Experts have long known that this medical condition manifests itself differently in women than it does in men. As researchers attempt to figure out why IBS disproportionately affects women, they have turned their attention to all aspects of women's health. This means they have examined how IBS intersects with the menstrual cycle, pregnancy, menopause, and more.
Though some find the condition merely a nuisance, for many individuals it can be quite bothersome and disruptive. While medications can sometimes offer relief, some individuals do not respond to medications or find the side effects intolerable. IBS is well known to be aggravated by stress.
Irritable bowel syndrome IBS is a chronic digestive disorder that affects the large intestine. It causes uncomfortable symptomssuch as abdominal pain and cramping, bloating, and diarrhea, constipation, or both. While anyone can develop IBS, the condition is more common in women, affecting from 1.
By Anna Hodgekiss. A mother-of-two has spoken of how irritable bowel syndrome left her in agony and killed her sex life. Tiffany Crawford, 45, had suffered from the condition since the birth of her younger daughter Becky 12 years ago. She lived with a constantly bloated stomach and persistent pain down her right side, which left her feeling miserable.
Constantly suffering from a dodgy tummy? Your body could be trying to tell you something It affects around a third of the population, but irritable bowel syndrome is one condition that people shy away from talking about.
Toggle navigation. Join the IBS Newlsetter! I was also thinking that my lack of sex drive may be because of IBS.
Q: I have a much higher sex drive than my partner. He is in his lates, while I am in my mids. I find it difficult to deal with this
Understanding of the role of biological sex-linked differences and socially determined gender variations in irritable bowel syndrome IBS is still in its infancy, but they do appear to play a part. Researchers point to the obvious fact that IBS is more common in women. Chang added that mixed-type IBS is slightly more common in women, while the diarrhea-predominant type occurs slightly more frequently in men. In a overview of 22 studies on gender differences in IBS symptoms, Chang and colleagues found that women were more likely to report abdominal pain relative risk 1.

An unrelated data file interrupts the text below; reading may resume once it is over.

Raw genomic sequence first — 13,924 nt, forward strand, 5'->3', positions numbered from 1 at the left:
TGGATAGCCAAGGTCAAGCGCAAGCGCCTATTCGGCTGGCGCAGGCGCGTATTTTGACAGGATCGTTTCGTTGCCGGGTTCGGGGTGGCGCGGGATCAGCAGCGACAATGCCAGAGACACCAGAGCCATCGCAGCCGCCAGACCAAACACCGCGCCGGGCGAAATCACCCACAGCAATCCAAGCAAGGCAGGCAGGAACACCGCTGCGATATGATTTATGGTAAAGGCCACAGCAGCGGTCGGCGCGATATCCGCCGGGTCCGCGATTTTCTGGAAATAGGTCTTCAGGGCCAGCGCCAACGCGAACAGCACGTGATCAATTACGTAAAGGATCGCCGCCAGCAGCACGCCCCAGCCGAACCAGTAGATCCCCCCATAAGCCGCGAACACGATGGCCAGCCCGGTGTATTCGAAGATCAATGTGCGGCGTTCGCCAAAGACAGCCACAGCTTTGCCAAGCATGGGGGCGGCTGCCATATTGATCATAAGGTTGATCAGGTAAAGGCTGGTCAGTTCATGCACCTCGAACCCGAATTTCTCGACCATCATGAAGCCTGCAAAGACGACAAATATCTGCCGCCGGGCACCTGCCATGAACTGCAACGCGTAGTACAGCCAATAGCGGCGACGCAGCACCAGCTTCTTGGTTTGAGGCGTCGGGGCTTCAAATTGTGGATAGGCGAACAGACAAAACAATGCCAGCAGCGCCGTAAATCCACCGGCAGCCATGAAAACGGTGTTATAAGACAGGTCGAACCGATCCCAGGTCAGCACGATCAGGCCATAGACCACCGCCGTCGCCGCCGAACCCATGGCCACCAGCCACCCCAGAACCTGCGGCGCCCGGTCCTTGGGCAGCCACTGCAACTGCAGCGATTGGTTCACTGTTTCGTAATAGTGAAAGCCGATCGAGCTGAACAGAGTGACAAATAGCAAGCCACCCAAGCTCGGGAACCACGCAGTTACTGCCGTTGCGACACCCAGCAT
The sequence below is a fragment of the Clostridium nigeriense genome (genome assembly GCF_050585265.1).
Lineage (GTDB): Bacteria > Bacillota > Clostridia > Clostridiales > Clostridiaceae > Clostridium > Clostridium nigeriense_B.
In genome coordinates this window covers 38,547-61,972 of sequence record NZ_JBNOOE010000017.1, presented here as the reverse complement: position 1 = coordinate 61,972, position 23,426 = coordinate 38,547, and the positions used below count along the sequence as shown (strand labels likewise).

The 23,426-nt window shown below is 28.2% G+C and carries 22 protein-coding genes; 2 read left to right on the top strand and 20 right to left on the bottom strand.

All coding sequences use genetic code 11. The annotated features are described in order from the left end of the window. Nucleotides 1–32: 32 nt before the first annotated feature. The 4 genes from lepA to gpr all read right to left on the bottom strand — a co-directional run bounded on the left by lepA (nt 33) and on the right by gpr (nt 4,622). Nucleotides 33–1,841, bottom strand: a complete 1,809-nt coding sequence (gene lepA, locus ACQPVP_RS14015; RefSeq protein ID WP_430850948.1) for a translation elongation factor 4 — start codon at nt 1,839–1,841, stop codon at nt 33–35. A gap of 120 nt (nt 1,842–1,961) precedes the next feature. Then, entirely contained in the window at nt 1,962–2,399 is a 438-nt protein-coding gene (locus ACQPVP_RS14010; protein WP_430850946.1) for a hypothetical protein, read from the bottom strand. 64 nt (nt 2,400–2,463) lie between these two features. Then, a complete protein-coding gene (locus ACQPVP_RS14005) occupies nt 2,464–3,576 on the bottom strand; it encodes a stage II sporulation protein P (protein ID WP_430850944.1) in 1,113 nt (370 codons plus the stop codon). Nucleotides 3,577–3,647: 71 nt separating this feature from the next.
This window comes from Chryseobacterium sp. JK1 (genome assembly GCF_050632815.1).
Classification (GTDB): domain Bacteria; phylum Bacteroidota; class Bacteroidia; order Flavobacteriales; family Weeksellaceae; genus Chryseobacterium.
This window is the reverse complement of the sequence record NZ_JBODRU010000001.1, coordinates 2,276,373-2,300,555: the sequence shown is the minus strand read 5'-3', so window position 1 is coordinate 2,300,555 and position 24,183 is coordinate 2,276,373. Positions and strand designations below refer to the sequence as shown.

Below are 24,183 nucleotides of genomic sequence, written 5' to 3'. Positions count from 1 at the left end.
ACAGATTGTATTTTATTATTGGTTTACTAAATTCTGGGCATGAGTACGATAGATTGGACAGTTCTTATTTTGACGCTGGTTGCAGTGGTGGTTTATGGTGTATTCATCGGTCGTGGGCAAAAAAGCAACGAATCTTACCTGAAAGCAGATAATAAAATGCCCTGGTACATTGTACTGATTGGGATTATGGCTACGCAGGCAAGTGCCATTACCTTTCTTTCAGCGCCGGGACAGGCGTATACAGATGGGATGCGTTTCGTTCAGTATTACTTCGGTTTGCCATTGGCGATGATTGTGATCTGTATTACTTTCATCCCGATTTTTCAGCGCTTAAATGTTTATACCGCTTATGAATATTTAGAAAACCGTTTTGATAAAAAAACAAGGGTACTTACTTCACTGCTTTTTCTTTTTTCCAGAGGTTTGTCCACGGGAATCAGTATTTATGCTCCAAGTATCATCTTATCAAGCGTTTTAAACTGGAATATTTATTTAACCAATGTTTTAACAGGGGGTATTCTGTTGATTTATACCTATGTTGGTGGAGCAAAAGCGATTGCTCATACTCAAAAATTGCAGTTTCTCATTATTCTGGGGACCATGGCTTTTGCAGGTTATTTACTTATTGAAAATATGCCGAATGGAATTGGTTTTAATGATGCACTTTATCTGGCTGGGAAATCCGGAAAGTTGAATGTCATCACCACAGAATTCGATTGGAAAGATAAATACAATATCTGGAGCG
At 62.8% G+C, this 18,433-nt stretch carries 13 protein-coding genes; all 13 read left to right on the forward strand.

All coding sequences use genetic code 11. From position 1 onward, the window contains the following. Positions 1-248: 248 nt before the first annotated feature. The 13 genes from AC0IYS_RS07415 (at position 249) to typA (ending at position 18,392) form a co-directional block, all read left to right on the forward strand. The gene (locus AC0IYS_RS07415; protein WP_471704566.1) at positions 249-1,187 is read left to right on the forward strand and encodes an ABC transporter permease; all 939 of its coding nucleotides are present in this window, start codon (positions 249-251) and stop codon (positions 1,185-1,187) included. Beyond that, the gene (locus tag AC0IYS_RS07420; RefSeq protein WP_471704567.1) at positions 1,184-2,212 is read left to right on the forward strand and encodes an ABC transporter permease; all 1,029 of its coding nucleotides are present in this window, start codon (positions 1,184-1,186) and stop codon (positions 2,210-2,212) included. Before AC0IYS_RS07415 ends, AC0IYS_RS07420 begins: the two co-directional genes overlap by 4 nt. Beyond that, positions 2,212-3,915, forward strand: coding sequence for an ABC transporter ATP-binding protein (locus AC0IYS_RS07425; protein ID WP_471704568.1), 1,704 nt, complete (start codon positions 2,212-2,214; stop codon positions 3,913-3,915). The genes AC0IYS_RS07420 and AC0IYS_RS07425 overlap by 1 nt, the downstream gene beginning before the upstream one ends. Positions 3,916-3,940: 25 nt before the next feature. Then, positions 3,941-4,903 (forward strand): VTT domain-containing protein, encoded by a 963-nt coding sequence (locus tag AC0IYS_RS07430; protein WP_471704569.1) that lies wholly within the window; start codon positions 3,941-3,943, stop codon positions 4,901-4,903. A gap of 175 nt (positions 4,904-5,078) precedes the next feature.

Studies have demonstrated a higher prevalence of gynecologic disorders, such as pain associated with menstruation dysmenorrhea and premenstrual distress syndrome in women with irritable bowel syndrome IBS as compared to those without IBS. In a variety of cultures, more women than men seek health care services for symptoms of IBS. These observations have led a number of clinicians to ask questions as to whether and why gender differences in IBS exist.
Because of the sex-gender differences that are shown in a diversity of physiological and psychological factors, it can be speculated that the clinical presentation of symptoms as well as treatment strategies in women and men with irritable bowel syndrome IBS may differ. Studies have revealed that IBS is more common in women than men. Sex hormones and gender differences may play important roles in the pathophysiology of IBS.